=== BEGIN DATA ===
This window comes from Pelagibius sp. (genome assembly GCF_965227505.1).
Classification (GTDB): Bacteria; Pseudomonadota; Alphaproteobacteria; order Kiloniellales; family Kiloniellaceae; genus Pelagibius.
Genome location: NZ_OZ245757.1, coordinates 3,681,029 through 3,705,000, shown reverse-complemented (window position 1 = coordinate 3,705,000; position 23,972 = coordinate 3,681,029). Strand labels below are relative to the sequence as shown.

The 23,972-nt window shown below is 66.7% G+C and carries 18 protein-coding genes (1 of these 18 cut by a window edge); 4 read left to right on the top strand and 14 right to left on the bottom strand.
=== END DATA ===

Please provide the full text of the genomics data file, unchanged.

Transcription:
This window comes from Pelagibius sp. (genome assembly GCF_965227505.1).
Classification (GTDB): Bacteria; Pseudomonadota; Alphaproteobacteria; order Kiloniellales; family Kiloniellaceae; genus Pelagibius.
Genome location: NZ_OZ245757.1, coordinates 3,681,029 through 3,705,000, shown reverse-complemented (window position 1 = coordinate 3,705,000; position 23,972 = coordinate 3,681,029). Strand labels below are relative to the sequence as shown.

The 23,972-nt window shown below is 66.7% G+C and carries 18 protein-coding genes (1 of these 18 cut by a window edge); 4 read left to right on the top strand and 14 right to left on the bottom strand.